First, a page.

Carter’s late for the seminar because he was waiting for Benton so they could go over their notes. Benton isn’t there at all, as he’s bugging Carla about her pregnancy. He’s not sure the baby’s his, but she’s offended when he questions the paternity. She’s going to have the baby, no matter how he feels about it, and doesn’t even bother to wait around and hear if he wants to be involved.

Mattimore tells Carol that when Hernandez pulled his gun, Mattimore just saw him as any other kid he’s encountered. He figured that in a matter of seconds, they would both walk away. When Mattimore’s arm twitched, Hernandez thought he was going for his gun, so he fired first. Carol asks if anyone else in the police department knows about Mattimore’s twitch. Mattimore says no, since he’d be placed on desk duty. He’s worried that he has something serious, but Carol says it could be something treatable. He agrees to think about getting tests done.

Carter finishes his part of his joint presentation, but Benton still hasn’t shown up to do his half. When Carter realizes he’s not coming, he pretends he already knew Benton couldn’t make it and just does the rest of the presentation himself. No one goes easy on him, even though he has no idea how to answer their questions.

Doug finally finds Benny, who’s trying to break up a fight between an angry couple in the waiting area. Benny thinks he would have been protected if the man had come after him, since he has superpowers. Doug tells him meanly that he’s just a six-year-old boy, not a superhero. Way to be gentle with the traumatized kid, Doug. I don’t think you’ll be adding Lisa to your list of single moms you’ve dated.

Mark checks in with Carol, who tells him no one will talk to her. She’s considering going to the newspaper and telling them the man’s death had nothing to do with the sickout. That might lead to her losing her job, and Mark isn’t sure she’s ready for that. Greg wants to separate Cindy and Mike before he gives Mike the news about his health, but Jeanie won’t force the issue. Mike wants Cindy to stay, so she hears along with him that he has neurosyphilis. Mike’s confused, since they’ve only ever been with each other…right? Apparently not, and Cindy’s not the one who’s most surprised to get this news.

Mark lets his interns into the ER while he and Doug treat a man injured in a car accident. He even lets them participate in procedures. Benny’s hiding in the corner, and Doug has Haleh take him away. Carter finally finds Benton and lays into him for missing their seminar. Benton has no sympathy for Carter’s interrogation, saying he shouldn’t have tried to cover for Benton. Carter complains that his reputation is now shot. Benton doesn’t even have a good excuse for why he wasn’t there.

At Doc Magoo’s, Carol meets with a reporter named Tom so she can give her side of the story. Doug apologizes to Benny for the way he reacted when Benny tried to be a superhero. He just doesn’t want Benny to be haunted by the failure to help someone. But Benny should always do what he thinks is right, no matter who tries to stop him. Doug can’t remember if Superman had a dad, but if he did, Doug thinks he was proud of his son.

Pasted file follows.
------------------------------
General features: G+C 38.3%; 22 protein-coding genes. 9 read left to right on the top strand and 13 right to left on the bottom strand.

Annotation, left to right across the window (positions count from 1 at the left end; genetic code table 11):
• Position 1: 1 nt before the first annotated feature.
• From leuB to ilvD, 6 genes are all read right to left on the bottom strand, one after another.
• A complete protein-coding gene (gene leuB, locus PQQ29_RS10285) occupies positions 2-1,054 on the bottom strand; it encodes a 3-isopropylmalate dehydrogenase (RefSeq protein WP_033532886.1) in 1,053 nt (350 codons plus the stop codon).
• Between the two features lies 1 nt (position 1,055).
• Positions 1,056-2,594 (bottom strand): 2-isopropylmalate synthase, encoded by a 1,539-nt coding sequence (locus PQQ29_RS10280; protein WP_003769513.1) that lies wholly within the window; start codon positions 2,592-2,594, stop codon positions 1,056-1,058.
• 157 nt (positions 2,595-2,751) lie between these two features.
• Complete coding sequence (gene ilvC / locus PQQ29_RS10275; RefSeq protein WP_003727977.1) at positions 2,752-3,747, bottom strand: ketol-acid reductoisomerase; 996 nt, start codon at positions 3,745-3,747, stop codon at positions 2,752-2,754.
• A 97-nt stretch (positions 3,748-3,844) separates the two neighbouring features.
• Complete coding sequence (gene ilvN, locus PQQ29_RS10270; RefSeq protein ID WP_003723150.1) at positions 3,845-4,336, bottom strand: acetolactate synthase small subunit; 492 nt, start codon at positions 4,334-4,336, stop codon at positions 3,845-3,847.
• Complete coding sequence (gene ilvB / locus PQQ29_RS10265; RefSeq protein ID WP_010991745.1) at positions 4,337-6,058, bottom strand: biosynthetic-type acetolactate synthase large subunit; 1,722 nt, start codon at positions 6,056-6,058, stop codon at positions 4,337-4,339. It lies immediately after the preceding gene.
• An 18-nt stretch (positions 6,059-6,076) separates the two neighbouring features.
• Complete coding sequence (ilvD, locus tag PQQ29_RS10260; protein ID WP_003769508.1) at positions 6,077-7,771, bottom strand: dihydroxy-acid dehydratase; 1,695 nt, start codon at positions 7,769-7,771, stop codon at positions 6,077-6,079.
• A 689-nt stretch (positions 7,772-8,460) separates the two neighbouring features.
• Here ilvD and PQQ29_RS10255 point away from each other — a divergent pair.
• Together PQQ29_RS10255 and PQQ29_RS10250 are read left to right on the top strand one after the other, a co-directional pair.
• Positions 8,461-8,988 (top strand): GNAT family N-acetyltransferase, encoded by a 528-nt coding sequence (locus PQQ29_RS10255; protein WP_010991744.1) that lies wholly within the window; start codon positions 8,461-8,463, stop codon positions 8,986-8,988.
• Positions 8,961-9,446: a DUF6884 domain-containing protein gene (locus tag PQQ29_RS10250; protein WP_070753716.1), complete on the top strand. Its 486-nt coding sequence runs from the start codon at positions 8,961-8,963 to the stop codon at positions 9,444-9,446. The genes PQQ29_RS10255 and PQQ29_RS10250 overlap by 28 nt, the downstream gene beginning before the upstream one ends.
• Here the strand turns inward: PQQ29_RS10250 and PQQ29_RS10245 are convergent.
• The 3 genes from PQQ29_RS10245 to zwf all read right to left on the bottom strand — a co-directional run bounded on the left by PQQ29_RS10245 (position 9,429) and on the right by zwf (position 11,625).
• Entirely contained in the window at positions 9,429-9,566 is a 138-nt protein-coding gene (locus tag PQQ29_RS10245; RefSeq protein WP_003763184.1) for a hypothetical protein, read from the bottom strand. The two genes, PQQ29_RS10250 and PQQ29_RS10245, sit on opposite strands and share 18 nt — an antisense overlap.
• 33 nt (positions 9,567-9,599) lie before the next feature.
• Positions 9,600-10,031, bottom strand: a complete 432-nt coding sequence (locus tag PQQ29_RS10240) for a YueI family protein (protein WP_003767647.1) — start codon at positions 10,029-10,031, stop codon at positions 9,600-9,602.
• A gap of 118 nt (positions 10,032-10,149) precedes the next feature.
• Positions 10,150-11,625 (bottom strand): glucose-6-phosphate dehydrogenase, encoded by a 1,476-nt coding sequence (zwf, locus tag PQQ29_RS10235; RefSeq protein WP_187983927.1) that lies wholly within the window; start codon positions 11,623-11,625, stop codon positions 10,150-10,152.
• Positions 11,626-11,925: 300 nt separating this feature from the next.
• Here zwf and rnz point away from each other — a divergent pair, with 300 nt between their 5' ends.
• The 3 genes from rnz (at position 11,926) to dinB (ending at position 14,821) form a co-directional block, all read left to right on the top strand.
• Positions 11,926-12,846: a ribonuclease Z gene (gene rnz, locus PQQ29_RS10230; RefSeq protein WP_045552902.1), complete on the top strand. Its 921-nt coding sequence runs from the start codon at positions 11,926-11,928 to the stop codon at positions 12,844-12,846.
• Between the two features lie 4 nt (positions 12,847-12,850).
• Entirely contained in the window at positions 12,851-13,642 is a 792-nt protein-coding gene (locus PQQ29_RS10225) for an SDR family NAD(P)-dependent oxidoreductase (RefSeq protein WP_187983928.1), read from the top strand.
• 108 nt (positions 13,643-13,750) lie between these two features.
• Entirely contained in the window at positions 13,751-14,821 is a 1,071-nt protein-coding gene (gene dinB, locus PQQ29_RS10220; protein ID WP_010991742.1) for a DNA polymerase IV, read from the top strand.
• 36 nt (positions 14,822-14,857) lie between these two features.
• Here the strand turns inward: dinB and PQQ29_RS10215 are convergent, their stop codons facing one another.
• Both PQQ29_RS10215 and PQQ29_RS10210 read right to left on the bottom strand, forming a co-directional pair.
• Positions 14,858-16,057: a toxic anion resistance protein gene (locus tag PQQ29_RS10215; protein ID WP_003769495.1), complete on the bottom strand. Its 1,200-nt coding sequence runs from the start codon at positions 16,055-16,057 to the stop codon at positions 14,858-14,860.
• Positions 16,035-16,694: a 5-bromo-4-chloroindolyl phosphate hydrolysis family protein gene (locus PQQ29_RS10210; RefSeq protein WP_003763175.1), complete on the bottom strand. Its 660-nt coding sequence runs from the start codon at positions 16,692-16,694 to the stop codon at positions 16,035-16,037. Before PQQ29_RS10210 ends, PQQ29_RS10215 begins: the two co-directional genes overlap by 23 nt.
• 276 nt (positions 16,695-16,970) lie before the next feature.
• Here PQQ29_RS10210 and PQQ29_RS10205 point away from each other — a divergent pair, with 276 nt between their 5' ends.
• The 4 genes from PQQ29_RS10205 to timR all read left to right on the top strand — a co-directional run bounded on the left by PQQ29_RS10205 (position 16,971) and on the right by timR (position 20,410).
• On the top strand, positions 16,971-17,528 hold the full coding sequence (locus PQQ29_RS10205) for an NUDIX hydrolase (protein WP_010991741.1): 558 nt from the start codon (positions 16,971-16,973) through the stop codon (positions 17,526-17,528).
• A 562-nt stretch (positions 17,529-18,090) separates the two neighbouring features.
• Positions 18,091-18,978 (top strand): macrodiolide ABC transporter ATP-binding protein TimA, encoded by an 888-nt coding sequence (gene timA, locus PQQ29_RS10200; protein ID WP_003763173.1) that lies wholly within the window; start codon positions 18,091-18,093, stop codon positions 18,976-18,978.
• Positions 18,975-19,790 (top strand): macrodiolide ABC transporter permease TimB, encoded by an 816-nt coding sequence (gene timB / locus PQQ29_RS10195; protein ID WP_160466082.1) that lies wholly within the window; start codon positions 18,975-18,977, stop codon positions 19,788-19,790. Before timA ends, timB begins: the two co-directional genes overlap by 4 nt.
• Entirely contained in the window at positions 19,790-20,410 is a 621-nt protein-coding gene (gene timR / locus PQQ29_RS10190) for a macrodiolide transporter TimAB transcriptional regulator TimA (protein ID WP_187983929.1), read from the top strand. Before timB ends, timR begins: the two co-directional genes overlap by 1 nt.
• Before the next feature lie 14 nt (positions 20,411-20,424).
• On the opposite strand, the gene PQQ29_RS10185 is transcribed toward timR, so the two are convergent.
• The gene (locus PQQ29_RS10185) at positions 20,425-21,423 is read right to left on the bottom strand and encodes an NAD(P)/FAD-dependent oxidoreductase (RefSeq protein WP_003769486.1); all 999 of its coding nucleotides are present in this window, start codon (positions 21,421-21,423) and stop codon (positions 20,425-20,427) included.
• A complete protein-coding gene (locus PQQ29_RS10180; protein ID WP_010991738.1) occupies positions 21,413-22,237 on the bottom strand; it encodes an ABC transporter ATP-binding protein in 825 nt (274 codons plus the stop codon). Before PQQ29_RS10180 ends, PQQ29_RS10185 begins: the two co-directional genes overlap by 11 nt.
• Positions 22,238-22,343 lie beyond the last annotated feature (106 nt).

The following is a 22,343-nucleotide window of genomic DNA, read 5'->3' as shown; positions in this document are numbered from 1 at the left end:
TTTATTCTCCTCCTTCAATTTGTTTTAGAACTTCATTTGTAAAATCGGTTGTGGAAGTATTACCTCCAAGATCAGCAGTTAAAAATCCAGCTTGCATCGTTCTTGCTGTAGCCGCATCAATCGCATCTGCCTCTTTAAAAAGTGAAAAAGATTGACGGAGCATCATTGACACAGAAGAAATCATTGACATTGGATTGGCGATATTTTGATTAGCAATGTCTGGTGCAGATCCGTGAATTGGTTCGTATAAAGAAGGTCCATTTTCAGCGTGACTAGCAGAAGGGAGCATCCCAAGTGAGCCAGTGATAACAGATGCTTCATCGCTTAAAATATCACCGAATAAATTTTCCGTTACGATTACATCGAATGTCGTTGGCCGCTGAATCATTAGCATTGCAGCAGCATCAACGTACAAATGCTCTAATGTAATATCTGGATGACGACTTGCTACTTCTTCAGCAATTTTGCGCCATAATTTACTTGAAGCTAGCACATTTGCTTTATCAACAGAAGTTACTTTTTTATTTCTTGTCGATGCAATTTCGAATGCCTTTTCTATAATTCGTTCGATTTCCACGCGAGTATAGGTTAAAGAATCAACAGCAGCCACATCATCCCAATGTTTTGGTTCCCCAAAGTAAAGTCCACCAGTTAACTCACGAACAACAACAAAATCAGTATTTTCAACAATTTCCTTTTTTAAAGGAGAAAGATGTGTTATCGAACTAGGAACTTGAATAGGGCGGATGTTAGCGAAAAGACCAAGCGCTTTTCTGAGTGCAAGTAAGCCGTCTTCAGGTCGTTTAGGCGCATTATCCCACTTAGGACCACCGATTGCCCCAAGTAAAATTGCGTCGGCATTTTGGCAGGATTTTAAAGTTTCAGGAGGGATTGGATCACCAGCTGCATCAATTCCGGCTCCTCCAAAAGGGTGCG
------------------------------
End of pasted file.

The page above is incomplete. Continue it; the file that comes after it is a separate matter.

Carter assists Hicks with the surgery Benton wanted to back out of. Hicks asks if Benton’s recent mopiness is affecting Carter’s career. Carter doesn’t want to badmouth his boss, but Hicks tells him that if Benton has no use for him, her team would welcome Carter. Jeanie won’t hand over Mike’s chart so Greg can call the Department of Public Health; she argues that part of her job is advocating for patients. He reminds her that she’s a physician’s assistant, and he’s the physician here, so she needs to assist him. Blah blah blah, just make out already.

Mark’s interns leave for the night exhilarated by the experience. Weaver complains that her group didn’t seem to care about the job. Mark’s, however, all want to intern at County. Anspaugh thinks Mark should consider going into teaching. Mary hears about Carol’s statement to Tom and asks why she went to the press. Carol insists again on taking responsibility for her error, no matter the consequences.

Carter tells Benton that Hicks offered him a position on her team, so next week, Benton will no longer be his boss. Benton doesn’t care. Carter notes that just weeks ago, Benton would have been furious about Carter going behind his back to another surgeon. “Since when did I start caring about what you do, Carter?” Benton asks. “Never,” Carter replies. But now Benton doesn’t care about himself or his own reputation either. Carter asks for an evaluation, which Benton promises he’ll provide. Carter says he learned all the surgical skills he used today from Benton.

Mark goes to the bar where Heather’s waiting and they pretend to meet for the first time. Mark’s interns are also there and send the two of them drinks. Carol hands off some administrative tasks to Haleh, revealing that she’s been suspended. Everyone watches as the one person who’s been mature and responsible about this whole situation leaves the hospital.

Thoughts: Why did they bring C.C.H. Pounder back after all those episodes away if they’re not going to have her do anything?

Benton: “And you’re sure it’s mine?” Carla: “I’m gonna forget you said that.” I’m not, because your story is going to change in a couple years.

Doug, please don’t yell at the traumatized child. Wait, let me amend that – don’t yell at any children.

’90s music alert: Sublime’s “What I Got.”

February 12, 2019

ER 3.9, Ask Me No Questions, I’ll Tell You No Lies: Starring Mark Greene as Judge, Jury, and Executioner